A few weeks before his death (399 BC), Socrates asks Greek religious figure Euthyphro –
“Why does God love something (or hate something)?”
Euthyphro says –
“God loves what’s good (and hates what’s bad).”
Socrates asks –
“Why is something good (or bad)?”
Euthyphro replies –
“Something is good because God loves it (and bad because God hates it).”
This gives us the famous Euthyphro dilemma.
Let’s state the two things Euthyphro says –
Statement 1: God loves X because X is good.
Statement 2: X is good because God loves X.
Socrates quickly points out that both these statements can’t be true together.
If both 1 and 2 are true, then we run into circular logic.
By combining 1 and 2, we get –
God loves X because God loves X.
X is good because X is good.
But these make no sense.
So, at best, only one of the statements can be true.
Let’s examine two cases.
Case A: [Statement 1 is true, Statement 2 is false]
If God loves X because X is good (and God’s love is not the reason why X is good), then the standard of goodness is independent of God.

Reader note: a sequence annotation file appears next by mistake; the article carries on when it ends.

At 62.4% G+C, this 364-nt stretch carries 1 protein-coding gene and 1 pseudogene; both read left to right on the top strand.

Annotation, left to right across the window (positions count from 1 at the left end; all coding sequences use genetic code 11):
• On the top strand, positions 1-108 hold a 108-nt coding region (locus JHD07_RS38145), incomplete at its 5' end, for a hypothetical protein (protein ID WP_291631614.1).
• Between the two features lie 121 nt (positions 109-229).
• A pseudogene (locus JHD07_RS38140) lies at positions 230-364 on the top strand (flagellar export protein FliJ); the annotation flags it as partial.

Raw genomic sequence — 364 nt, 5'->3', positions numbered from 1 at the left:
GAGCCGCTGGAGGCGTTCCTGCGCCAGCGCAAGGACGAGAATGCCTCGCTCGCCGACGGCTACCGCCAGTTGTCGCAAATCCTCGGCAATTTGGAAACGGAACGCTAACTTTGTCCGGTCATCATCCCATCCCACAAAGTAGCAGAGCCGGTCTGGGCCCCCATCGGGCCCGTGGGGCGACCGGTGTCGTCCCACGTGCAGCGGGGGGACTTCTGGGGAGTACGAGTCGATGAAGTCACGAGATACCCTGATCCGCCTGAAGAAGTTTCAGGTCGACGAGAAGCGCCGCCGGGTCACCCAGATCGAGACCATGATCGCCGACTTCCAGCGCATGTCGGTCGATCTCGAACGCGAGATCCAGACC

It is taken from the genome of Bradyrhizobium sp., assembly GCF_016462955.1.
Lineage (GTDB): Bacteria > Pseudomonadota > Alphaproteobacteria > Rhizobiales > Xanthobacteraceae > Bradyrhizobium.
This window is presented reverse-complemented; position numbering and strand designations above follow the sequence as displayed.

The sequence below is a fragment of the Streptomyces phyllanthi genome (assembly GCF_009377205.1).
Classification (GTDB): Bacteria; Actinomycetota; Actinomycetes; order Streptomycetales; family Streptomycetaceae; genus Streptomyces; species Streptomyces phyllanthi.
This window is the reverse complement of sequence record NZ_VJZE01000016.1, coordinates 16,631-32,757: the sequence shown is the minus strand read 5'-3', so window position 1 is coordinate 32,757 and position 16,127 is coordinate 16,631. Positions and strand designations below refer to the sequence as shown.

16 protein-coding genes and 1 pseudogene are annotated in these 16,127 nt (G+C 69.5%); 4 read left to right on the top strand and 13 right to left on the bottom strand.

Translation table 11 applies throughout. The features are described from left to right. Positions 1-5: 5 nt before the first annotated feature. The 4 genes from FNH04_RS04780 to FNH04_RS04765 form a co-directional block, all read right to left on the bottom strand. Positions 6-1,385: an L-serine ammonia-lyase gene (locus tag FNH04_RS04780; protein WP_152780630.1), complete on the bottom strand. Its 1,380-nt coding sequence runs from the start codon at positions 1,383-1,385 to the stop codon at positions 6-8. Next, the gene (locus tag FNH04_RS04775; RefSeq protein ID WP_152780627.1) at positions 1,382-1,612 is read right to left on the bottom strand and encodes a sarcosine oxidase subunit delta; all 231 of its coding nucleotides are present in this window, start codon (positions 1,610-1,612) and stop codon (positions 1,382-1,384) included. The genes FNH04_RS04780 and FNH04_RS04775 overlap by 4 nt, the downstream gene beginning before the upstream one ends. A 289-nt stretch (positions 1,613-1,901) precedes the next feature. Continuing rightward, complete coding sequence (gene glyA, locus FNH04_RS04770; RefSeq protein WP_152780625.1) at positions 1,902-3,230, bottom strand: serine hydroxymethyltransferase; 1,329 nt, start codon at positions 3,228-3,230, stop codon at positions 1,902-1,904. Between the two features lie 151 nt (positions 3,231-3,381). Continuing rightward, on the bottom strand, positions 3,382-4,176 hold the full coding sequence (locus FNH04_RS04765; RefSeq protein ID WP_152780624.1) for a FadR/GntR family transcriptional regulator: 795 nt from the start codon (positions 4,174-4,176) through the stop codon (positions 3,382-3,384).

But from the standpoint of most religions, God is the source of objective morality (contrary to Case A).
Case B: [Statement 1 is false, Statement 2 is true]
If X is good because God loves X (and God loves X not because of its goodness), then God’s love is arbitrary.
But from the standpoint of most religions, God’s love, and hence his commands, aren’t arbitrary (contrary to Case B).
Both of these cases and their conclusions are very uncomfortable for theologians.
The original Euthyphro Argument described in Plato’s “Euthyphro” is slightly different from the simplified version presented here. However, the core logic is exactly the same.
Some philosophers think the Euthyphro dilemma is a “false” dilemma. However, despite their efforts to prove so, it remains one of the most interesting philosophical arguments to this day.